Want help with your rehab? The Exakt Health app guides you through the rehab process step by step. It provides straightforward advice on when to progress, maintain, or take your exercises back a level — helping to minimize flare-ups and keep you on track with your recovery.

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Woman using the Exakt Health app to treat her patellofemoral pain syndrome.

Late-stage rehab

Moving on to exercises requiring greater control, like single-leg squats, is important. These resemble the loads and movements we use when we run. Ease into them slowly and continue to limit the range to above 90 degrees knee bend to avoid flare-ups.

The exercises must match your goals

These examples are appropriate for people who want to get back to sports like running. They are unnecessary if you just want to walk and do your daily tasks pain-free.

Examples of late-stage exercises for patellofemoral pain syndrome

Sometimes, doing specific drills to improve your running form can also help.

The single-leg deadlift exercise helps treat patellofemoral pain syndrome by strengthening your glutes and hamstrings while improving your position sense.
The single-leg deadlift exercise helps treat patellofemoral pain syndrome by strengthening your glutes and hamstrings while improving your position sense.

Exercises to avoid in early treatment of patellofemoral pain syndrome

Why avoid them? These exercises create high forces in the patellofemoral joint. They can increase your pain if you do them during the early treatment stages of patellofemoral pain syndrome.

  • Quadriceps (front thigh muscle) stretches
  • Deep squats
  • Leg extension machine
  • Using heavy weights
  • Single leg squats
  • Lunges

This doesn't mean that these exercises are bad! As your recovery progresses, you can usually add them back in. Your physical therapist can guide you on this.

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Man using the Exakt Health app to treat his patellofemoral pain syndrome.
Quad stretches usually worsen patellofemoral pain if done too early into treatment or too forcefully.
Quad stretches usually worsen patellofemoral pain if done too early into treatment or too forcefully.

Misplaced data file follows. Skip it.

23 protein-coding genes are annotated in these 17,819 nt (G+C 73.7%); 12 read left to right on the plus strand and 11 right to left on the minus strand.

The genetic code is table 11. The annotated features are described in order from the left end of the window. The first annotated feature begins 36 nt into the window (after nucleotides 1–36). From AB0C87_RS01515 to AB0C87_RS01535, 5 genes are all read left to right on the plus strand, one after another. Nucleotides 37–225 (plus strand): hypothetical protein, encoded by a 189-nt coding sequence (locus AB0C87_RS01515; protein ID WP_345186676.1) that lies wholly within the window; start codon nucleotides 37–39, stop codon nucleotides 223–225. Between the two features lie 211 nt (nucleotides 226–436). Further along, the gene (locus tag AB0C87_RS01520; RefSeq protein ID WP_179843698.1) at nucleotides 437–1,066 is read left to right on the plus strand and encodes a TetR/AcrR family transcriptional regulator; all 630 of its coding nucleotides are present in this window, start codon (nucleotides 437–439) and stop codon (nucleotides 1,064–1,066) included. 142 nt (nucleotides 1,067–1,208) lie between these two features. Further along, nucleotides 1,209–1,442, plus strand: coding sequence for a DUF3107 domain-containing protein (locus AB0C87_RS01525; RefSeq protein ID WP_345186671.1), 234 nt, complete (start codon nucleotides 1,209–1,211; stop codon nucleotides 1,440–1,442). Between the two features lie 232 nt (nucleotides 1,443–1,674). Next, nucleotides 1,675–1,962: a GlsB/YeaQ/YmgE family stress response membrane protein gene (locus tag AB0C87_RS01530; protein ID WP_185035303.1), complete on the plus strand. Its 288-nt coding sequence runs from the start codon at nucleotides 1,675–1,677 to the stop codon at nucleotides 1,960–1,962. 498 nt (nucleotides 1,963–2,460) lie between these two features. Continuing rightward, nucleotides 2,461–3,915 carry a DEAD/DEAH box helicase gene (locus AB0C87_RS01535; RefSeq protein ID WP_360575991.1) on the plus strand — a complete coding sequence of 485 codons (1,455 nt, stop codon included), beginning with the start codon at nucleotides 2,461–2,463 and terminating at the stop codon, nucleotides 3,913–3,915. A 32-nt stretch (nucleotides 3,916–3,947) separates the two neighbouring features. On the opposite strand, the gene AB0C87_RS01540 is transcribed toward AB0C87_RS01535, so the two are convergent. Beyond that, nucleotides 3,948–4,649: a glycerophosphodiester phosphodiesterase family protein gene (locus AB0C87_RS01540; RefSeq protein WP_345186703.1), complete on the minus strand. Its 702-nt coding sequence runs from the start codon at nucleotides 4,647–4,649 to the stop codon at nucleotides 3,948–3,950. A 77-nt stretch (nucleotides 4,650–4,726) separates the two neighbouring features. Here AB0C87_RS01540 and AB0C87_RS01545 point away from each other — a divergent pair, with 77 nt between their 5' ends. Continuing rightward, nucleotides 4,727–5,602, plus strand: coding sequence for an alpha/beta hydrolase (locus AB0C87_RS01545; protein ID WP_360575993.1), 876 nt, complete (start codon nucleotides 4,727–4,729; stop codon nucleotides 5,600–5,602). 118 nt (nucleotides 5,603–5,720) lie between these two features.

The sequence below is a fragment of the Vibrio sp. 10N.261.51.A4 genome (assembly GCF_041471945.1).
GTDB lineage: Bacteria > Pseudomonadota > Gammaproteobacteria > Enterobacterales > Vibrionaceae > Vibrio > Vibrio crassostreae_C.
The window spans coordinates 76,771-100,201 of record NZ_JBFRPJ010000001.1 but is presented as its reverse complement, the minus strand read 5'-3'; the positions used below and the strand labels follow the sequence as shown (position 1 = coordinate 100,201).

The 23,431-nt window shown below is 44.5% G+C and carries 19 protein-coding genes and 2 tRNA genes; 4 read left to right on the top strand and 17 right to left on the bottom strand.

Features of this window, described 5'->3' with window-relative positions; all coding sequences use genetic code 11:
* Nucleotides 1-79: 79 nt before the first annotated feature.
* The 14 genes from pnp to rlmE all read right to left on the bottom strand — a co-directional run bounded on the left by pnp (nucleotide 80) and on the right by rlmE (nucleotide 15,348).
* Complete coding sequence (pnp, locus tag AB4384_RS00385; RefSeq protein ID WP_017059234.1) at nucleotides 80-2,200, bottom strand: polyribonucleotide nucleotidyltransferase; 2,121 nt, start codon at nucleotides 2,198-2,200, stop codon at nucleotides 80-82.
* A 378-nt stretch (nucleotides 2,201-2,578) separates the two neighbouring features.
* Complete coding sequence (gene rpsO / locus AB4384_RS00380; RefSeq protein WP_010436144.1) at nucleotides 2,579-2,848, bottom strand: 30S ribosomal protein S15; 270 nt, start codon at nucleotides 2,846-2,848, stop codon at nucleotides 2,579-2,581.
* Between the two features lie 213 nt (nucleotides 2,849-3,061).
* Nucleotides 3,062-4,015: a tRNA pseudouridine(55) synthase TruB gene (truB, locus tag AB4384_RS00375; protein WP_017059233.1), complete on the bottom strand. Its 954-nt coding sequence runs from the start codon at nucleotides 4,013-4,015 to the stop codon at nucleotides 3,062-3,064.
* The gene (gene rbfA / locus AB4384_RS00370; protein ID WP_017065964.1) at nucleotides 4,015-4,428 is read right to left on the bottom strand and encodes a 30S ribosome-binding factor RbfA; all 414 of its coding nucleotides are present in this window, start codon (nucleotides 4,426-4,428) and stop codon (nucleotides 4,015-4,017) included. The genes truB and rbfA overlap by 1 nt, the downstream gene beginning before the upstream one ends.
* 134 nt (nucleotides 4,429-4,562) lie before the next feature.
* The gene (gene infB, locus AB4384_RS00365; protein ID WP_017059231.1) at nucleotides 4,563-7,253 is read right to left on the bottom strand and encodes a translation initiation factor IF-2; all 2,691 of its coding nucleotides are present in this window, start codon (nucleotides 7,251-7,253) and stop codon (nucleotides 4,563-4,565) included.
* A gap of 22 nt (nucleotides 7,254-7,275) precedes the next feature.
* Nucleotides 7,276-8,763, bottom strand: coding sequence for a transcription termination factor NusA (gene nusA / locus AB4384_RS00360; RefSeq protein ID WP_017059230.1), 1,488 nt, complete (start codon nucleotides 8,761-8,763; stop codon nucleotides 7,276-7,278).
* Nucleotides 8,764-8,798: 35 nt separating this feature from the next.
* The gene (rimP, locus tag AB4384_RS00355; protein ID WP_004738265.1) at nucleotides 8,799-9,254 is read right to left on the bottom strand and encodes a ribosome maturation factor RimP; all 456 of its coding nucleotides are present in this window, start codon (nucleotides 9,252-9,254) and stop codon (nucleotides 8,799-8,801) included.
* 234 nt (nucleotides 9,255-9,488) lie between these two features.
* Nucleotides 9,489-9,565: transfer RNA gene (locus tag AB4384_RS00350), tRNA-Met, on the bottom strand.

What about VMO exercises?

Previously, it was thought that weak inner quadriceps muscles (Vastus Medialis Oblique) lead to poor kneecap tracking, which could increase the strain on certain parts of your patellofemoral joint and cause patellofemoral pain syndrome.

As a result, targeted VMO exercises were usually prescribed to help treat the condition.

However, research shows:

  • Not all people with patellofemoral pain syndrome have weak VMO muscles
  • VMO exercises don’t improve symptoms more than general quadriceps strengthening exercises

Based on these findings, and that general quad strengthening is much easier for people to grasp than isolated VMO exercises, many experts have moved away from prescribing them for patellofemoral pain syndrome.

More about patellofemoral pain syndrome

Conclusion

Exercises are key to your recovery from patellofemoral pain syndrome. They can help you improve your biomechanics and strengthen your quadriceps to reduce the strain on your patellofemoral joint.

Knowing which exercises to do and how to start and progress your exercises correctly can mean all the difference for your recovery.

If you would like to learn more about patellofemoral pain syndrome, its causes, long-term effects, and other treatments, our overview article discusses all this and more.

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Woman using the Exakt Health app to treat her patellofemoral pain syndrome.
Kim Van Deventer
Kim Van Deventer
Kim Van Deventer is a freelance healthcare writer and digital content strategist for healthcare businesses and medical content agencies. She has a BSc in Physiotherapy and worked as a physiotherapist for more than 14 years, specializing in sports injury rehabilitation, chronic pain management, and women's health. Kim combines her clinical experience and digital marketing skills to create relevant and helpful content that improves patients' lives.